An appeals court Wednesday ruled in favor of New England Patriots owner Robert Kraft, agreeing a lower court judge was correct in suppressing a video secretly recorded by police inside massage parlors.

In June, judges from the 4th District Court of Appeal seated in West Palm Beach heard arguments on whether they should allow secret surveillance video captured by local law enforcement to be part of the evidence in the prostitution case against Kraft, a part-time Palm Beach resident, and others arrested in February 2019.

Kraft has pleaded not guilty to two misdemeanor prostitution offenses filed after authorities revealed a sex-for-pay probe that involved police in three counties video recording hundreds of alleged sex acts performed inside licensed day spas.

Charges were filed against spa owners and workers, nearly 300 male clients and the investigation closed 10 massage businesses.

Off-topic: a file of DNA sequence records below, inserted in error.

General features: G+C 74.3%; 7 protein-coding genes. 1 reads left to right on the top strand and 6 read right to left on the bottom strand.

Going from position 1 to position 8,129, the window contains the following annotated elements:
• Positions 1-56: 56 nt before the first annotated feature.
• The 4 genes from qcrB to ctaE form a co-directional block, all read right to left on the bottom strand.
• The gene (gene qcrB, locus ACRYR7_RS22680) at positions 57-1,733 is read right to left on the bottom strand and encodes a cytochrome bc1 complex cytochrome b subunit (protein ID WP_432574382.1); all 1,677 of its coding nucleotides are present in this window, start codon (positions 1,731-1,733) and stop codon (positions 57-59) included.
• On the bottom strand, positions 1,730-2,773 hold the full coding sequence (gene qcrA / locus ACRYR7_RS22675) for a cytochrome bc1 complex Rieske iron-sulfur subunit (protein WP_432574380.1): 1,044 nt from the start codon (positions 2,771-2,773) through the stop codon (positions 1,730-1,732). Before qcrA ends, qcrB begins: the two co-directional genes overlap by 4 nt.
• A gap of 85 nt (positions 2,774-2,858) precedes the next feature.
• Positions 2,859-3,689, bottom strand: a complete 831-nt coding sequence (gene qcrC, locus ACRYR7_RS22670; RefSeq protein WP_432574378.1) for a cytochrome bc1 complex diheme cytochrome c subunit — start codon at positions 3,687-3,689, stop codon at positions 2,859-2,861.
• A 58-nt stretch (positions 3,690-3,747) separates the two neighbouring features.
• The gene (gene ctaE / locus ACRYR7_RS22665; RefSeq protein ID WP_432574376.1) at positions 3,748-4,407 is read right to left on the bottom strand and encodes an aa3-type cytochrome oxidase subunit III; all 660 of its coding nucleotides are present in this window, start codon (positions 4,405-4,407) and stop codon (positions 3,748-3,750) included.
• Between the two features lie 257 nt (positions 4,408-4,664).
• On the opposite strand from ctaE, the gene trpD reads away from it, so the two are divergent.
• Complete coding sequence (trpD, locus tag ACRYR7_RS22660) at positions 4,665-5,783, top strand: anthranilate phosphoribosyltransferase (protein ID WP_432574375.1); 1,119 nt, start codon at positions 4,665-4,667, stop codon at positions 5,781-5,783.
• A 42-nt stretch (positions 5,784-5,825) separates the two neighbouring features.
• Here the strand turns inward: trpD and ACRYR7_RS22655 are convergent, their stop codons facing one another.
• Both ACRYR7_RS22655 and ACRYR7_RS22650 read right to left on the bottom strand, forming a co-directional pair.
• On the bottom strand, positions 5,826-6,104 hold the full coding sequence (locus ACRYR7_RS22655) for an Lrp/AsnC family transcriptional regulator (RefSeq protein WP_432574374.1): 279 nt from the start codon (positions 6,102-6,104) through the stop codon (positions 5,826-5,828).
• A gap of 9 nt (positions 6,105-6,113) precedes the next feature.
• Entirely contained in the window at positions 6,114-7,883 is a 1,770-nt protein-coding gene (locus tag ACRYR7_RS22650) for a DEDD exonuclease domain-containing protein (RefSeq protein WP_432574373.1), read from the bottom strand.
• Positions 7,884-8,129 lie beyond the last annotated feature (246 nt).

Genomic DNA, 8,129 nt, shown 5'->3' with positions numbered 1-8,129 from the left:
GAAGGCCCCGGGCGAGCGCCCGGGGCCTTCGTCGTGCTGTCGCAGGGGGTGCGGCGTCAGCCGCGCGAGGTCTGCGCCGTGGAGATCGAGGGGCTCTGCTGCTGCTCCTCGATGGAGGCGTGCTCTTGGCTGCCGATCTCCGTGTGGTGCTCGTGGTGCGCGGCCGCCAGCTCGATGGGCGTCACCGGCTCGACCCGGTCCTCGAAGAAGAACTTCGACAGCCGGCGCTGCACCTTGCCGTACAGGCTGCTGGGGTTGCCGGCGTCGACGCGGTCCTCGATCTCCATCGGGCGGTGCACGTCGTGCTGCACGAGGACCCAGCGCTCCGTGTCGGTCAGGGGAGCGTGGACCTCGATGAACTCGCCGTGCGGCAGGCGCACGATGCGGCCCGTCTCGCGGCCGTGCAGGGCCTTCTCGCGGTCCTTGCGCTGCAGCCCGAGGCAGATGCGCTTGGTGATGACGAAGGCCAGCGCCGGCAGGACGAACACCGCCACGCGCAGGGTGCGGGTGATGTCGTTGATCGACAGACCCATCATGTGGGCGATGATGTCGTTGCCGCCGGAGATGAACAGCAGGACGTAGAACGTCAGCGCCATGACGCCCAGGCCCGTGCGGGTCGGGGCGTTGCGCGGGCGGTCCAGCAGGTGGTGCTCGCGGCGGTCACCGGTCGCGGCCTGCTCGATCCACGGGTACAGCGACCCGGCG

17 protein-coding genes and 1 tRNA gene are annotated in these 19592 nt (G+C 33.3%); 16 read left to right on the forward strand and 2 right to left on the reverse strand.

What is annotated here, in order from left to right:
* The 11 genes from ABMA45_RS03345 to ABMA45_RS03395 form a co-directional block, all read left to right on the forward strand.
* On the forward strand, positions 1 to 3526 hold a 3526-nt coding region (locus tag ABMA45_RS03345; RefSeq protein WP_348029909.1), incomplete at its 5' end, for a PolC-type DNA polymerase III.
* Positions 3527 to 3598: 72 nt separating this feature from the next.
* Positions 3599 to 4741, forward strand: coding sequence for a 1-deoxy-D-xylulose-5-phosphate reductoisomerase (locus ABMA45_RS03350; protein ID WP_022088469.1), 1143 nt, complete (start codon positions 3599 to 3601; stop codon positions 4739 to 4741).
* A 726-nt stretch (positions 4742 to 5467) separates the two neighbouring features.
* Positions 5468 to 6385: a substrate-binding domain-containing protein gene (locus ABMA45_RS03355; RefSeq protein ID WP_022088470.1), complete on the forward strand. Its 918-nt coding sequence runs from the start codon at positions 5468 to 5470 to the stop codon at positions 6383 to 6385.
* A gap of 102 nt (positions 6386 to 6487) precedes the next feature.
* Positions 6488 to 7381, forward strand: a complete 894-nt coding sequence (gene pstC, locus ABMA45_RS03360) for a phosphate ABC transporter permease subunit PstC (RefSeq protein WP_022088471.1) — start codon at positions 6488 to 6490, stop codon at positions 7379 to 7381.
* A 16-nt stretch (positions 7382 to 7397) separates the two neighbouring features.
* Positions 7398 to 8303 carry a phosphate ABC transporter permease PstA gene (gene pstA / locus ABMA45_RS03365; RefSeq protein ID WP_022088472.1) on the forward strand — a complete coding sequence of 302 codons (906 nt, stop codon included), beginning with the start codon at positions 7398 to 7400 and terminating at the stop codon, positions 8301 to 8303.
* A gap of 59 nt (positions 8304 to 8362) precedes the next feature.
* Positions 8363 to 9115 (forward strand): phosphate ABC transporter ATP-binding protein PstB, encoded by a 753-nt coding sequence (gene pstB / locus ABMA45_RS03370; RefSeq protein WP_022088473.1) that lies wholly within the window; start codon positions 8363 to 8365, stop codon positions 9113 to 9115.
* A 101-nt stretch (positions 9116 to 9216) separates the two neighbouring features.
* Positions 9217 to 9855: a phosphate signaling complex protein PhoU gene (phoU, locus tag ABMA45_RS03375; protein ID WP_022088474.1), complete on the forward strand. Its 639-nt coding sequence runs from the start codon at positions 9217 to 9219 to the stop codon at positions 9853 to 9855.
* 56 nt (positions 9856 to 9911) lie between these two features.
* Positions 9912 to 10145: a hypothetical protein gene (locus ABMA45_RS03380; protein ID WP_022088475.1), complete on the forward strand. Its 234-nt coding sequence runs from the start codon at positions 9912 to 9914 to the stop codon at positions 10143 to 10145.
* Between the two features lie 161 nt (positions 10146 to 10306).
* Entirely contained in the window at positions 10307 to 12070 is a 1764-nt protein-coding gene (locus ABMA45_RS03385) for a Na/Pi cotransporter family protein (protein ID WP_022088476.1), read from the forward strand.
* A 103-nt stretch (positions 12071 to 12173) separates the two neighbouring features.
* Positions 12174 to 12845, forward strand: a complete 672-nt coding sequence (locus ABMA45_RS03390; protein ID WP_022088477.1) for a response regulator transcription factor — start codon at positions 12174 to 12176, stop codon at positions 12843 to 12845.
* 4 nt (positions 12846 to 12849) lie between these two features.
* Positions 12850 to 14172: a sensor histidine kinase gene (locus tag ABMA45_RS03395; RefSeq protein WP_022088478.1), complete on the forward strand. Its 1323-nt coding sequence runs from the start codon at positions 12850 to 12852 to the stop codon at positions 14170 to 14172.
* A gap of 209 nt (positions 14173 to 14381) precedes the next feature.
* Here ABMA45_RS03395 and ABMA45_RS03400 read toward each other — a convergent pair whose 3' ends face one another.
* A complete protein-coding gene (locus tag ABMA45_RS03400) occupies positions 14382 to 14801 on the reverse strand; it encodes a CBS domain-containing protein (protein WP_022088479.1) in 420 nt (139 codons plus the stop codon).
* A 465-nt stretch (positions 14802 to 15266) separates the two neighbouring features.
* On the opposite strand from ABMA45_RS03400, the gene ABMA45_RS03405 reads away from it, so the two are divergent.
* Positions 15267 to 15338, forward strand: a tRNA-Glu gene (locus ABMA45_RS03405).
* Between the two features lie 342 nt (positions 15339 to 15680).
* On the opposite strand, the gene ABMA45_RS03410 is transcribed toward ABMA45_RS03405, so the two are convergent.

In a 23-page order, the 4th DCA court concluded that “the trial courts did not err in concluding that total suppression was the appropriate remedy under the circumstances of this case.”

The ruling involves three appeals consolidated last year involving judges in Palm Beach and Indian River counties who granted defense motions to suppress surveillance video recorded with hidden cameras covertly installed inside massage parlors by police and sheriff’s offices.

“We find the trial courts properly concluded that the criminal defendants had standing to challenge the video surveillance and that total suppression of the video recordings was constitutionally warranted,” the opinion stated.

Palm Beach County Judge Leonard Hanser last year ruled in Kraft’s favor by issuing an order that suppressed video evidence police recorded at Orchids of Asia in Jupiter during five days as part of a court-approved warrant.

The controversial “sneak and peek” warrants allowed Jupiter police to install hidden cameras that recorded all activities at the spa at Indiantown Road and U.S. 1. Kraft was recorded visiting the spa and allegedly paying for sexual acts from its staff.

Hanser threw out the videos of Kraft and other spa clients in part by concluding Jupiter Police failed to follow minimization guidelines required to avoid officers taping activities not related to crimes.

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